Tier two claims are likely to arise from those who have been fortunate enough to continue to work from home and avoid termination, layoffs, or furloughs. Yet, these workers have experienced stressors, as well. What are the effects of working from home at the kitchen table, throwing the work-life balance out of whack? Many faced pressures from increased workloads, proving one’s value to an organization, and, for some, social isolation.
It all seems exhausting. Burn out syndrome plus the pandemic equals COVID-19 fatigue.
Employers, claims professionals, and leadership must be mindful of the detrimental effects of COVID-19 fatigue on the worker’s physical and mental health. Will these cases of anxiety, depression, or high blood pressure become compensable under worker’s compensation laws? Time will tell. The data currently cuts both ways.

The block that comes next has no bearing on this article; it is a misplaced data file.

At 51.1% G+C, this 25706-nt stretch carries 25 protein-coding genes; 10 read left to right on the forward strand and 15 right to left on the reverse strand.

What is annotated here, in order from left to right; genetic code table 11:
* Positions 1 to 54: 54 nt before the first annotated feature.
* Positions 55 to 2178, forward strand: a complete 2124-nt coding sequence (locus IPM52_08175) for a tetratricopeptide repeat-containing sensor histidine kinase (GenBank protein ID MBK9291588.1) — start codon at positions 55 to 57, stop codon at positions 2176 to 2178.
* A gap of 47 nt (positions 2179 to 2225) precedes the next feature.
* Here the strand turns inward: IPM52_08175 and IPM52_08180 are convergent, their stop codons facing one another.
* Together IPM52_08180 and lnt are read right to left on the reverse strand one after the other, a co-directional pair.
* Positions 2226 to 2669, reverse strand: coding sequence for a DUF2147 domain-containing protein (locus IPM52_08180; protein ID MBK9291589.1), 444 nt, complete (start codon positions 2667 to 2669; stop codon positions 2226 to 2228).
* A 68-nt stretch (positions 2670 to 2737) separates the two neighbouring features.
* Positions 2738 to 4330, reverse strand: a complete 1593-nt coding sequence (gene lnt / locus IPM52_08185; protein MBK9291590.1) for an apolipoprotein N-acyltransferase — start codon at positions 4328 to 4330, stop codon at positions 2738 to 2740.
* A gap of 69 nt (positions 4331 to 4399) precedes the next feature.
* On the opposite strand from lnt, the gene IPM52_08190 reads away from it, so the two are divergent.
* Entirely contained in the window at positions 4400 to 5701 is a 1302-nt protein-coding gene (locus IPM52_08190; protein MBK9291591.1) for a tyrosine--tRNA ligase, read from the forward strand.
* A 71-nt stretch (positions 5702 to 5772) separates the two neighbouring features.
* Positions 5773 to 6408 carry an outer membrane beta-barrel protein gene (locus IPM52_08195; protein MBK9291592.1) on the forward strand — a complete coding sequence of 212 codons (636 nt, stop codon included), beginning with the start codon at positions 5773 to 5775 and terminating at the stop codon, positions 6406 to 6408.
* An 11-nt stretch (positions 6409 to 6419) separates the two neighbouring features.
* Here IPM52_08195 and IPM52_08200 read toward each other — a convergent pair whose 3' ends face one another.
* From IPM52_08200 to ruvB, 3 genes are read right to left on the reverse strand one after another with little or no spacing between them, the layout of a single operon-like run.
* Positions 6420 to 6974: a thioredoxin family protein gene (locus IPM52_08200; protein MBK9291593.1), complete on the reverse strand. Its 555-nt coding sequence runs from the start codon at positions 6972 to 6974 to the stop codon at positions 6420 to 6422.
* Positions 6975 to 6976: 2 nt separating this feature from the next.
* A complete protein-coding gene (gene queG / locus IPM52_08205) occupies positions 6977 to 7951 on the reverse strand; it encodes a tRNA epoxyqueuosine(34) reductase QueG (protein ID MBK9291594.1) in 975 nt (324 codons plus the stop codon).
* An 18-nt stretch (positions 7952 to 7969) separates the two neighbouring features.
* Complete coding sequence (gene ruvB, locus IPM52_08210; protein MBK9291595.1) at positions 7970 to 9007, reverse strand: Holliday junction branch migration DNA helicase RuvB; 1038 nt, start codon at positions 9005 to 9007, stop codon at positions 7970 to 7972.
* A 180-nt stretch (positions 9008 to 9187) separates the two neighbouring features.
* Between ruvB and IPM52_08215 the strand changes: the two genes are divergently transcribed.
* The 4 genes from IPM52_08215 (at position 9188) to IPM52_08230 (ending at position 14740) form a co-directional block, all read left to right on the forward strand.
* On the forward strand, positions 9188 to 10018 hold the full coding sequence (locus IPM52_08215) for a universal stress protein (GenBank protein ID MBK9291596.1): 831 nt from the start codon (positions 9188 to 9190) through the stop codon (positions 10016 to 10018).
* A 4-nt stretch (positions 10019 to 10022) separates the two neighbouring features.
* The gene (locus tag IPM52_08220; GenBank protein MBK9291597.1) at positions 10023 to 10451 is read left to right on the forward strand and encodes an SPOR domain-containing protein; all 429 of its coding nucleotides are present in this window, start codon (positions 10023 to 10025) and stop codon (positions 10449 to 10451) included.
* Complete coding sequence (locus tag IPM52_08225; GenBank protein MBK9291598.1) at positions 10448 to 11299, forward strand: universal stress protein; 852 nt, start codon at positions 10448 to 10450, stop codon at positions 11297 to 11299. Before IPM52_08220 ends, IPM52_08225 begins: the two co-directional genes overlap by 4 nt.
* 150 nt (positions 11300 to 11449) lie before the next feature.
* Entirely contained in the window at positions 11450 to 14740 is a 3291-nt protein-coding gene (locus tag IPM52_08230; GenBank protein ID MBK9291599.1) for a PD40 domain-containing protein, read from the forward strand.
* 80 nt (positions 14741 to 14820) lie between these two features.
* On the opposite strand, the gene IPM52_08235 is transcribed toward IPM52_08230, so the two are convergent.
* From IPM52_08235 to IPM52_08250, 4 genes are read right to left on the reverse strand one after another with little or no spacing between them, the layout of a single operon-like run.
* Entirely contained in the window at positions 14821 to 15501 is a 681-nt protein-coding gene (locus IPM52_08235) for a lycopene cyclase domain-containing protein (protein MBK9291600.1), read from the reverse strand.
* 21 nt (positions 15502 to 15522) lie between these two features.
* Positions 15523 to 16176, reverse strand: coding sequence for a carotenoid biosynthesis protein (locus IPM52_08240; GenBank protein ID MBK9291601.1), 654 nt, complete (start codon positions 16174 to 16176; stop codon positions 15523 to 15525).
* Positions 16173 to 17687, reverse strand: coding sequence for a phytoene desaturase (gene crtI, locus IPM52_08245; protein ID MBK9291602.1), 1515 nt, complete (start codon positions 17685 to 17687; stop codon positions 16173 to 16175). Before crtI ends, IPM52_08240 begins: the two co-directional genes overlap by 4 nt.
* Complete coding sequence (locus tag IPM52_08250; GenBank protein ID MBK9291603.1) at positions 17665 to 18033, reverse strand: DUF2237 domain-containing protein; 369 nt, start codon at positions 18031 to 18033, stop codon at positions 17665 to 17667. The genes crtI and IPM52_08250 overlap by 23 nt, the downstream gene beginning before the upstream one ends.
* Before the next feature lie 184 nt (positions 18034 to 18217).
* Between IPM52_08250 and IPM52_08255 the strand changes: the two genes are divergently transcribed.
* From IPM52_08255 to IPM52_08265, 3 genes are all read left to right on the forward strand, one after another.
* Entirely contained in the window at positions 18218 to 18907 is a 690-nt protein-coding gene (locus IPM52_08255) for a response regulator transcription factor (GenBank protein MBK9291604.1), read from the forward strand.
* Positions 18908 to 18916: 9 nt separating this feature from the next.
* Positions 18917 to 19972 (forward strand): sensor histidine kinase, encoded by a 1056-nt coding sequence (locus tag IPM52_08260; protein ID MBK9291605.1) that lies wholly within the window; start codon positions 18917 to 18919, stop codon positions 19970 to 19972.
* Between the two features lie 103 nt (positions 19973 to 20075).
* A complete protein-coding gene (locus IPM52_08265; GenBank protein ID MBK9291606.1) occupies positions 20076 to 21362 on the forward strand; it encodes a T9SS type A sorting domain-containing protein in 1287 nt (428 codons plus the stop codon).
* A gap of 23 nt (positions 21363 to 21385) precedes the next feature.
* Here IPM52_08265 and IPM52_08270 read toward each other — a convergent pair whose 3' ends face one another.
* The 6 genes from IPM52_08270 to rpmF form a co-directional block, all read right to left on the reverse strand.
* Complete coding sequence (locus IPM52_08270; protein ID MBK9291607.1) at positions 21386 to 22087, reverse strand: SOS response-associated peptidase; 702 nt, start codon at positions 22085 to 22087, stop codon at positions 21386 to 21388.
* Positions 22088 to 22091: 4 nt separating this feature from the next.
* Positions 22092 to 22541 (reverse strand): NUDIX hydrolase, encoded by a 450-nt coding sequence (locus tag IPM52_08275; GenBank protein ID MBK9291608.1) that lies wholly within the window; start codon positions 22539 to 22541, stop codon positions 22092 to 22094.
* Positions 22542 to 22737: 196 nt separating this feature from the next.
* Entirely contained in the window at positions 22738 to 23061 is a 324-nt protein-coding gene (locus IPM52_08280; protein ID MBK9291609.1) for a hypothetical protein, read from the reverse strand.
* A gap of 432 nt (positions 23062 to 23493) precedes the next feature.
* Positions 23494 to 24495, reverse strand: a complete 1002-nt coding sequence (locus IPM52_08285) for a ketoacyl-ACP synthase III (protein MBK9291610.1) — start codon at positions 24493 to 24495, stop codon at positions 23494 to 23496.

In a Dec. 3, 2020, report co-authored by Deloitte’s Gary Shaw and Neal Baumann entitled, “2021 Insurance Outlook, Accelerating Recovery From the Pandemic While Pivoting to Thrive,” which included a global survey of 200 insurance industry leaders, predicts an uptick in claims disputes as more employees return to their workplaces. Further, the survey results emphasize the need for conventional work strategies to be evaluated for both the short and long term for a post-pandemic culture and proper fit for the employees and the organization. Employees will take their cues from strong yet flexible leadership. Fears and anxieties, which conceivably may morph into more serious health conditions, can be quelled by effective empowerment of employees when defining the post-pandemic workplace. The feeling of control calms employee anxiety, increases buy-in, and deters COVID-19 fatigue worker’s compensation claims.